Content catastrophes—that’s what I call the missteps I see over and over in B2B content marketing. As a B2B content marketing writer, this stuff makes me cringe. But many businesses are on their own when it comes to content creation and simply don’t know the pitfalls to look for. As the saying goes, “How do you know what you don’t know?” Fortunately, there are fast fixes for all of these content calamities.
1. You’re Talking to Yourself
The content about your Super-Gizmo Widgetizer makes perfect sense to you. You talk about your flux capacitor like your customers know exactly what you’re talking about. Fix it: Describe your products like you’re talking to your parents. Simplify whenever possible.
2. You’re Overly Complex
Related to catastrophe 1 is catastrophe 2. You talk over the heads of your customers and clients. You use a 14-letter word when a 5-letter word will do. You load up on complex detail. Fix it: Again, simplify. Some people protest when I say this: “I’m not going to dumb down my content!” I’m not talking about dumbing down. I’m saying use clear, simple, easy to understand language. Think of how much content hits you all day long from all sides. Taking a deep dive into your message is the last thing your prospects have time to do. Make your content and message as clear as glass.
3. You Don’t Think Like Your Customer
If you’re in business, your job is to solve problems. If your content isn’t directly addressing the problems you solve, then what’s the point? Fix it: Ask your customers why they picked you, chose you, loved you. Use that knowledge to write content targeted so new prospects will choose you too.
4. You’re Focused on Sales Rather Than Helpfulness
You don’t try to add value to your readers; you only try to convince them to buy, buy, BUY! Fix it: What information could your prospect really use? Think of ways you can add value, provide information, give out knowledge—for free—that your prospect will truly appreciate and use. I know businesses aren’t in business to give stuff away, but you can give some of your knowledge to prospects knowing it will build your reputation, show off your expertise, and build trust.
5. You’re “We-We-ing” All Over The Place
I had a boss who coined the “we-we-ing” phrase. She said it whenever someone delivered copy that read, “WE provide X, and WE provide Y, and look at all the things WE can do. Aren’t WE great?” She called that “we-we-ing” all over the place. Who wants that? No one. Fix it: Focus on YOU and not WE. “Here’s what our business does for YOU. Here’s how this product helps YOU. Here’s how our technology solves YOUR problem.”
6. Touting Features and Not Benefits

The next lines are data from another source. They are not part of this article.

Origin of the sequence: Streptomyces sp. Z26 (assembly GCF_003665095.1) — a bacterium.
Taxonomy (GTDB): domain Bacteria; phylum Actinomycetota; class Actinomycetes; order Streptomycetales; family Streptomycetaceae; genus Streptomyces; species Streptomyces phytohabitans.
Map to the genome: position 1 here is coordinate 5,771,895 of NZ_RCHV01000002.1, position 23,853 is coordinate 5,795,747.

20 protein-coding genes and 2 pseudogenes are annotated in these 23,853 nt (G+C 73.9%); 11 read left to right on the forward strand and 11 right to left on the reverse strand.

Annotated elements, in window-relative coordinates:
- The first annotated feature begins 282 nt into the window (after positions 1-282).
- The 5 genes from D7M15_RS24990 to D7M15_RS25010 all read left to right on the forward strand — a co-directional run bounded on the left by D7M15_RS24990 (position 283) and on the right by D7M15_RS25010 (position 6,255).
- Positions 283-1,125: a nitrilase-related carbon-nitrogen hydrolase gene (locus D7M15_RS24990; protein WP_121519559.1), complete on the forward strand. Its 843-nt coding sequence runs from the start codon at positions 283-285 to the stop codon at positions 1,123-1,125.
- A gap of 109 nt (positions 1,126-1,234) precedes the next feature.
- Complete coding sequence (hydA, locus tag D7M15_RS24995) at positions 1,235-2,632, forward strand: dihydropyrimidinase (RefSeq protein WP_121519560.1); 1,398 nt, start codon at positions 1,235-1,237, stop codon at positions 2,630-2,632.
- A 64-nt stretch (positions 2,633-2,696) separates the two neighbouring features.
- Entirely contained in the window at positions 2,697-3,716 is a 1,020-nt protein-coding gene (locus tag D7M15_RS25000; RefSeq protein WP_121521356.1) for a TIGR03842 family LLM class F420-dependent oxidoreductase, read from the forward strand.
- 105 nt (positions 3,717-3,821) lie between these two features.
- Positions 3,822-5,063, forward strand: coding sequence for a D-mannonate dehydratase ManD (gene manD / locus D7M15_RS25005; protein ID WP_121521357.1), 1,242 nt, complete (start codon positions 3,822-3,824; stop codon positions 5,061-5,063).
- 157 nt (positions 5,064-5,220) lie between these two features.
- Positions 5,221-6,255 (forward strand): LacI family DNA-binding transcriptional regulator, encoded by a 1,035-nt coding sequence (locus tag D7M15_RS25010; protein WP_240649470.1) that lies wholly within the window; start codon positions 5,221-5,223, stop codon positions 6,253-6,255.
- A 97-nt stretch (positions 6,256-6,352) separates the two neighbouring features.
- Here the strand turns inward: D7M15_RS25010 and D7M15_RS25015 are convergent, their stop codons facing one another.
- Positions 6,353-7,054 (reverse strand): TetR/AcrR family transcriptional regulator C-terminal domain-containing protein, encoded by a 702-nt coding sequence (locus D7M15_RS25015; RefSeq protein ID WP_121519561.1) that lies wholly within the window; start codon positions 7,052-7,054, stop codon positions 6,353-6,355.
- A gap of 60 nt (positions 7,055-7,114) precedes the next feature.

This advice is as old as the hills, but so many of us are guilty of it. We make a laundry list of what the product does, but never tell the client why it should matter to them. Fix it: For every feature, write down why it matters to your customer. Remember, a feature answers the question, “What does it do?” Benefits answer, “Why should that matter to me?” For example, a feature may be: Our gizmo sends automatic alerts to your smartphone when there’s unusual activity with your bank account. The benefit, or the reason it matters: You have safety, security, and peace of mind knowing that any odd activity with your bank account will be reported to you automatically.
7. Too Many Messages, Too Many Targets
Your copy says that your widget is great for CIOs, Systems Engineers, Circus Clowns, Web Developers, School Crossing Guards, and Astronauts. Isn’t that awesome? No. Marketing to everyone is marketing to no one. Fix it: Pick a main message and audience per marketing piece. Think niche media instead of mass media.
8. Disregarding the Little Things
Did you leave a typo in your content? Did you forget a call to action? Did you use formatting to make your content easier to scan and read. These might be small things, but they add up. They make a reader pause or, even worse, abandon your message. Don’t insert speed bumps that your reader has to jump over. Fix it: Make the content mechanics perfect, so your readers can concentrate on your message.
9. You Don’t Tell Customers What to Do Next
After reading your content, what do you want the reader to do next? Make a comment? Call you? Share your post? Buy your book? Sign up for your next webinar? If you don’t tell them, how will they know? Fix it: Always provide a call to action.
What content catastrophes have you seen? I’d love to hear your horror stories—and fixes—in the comments.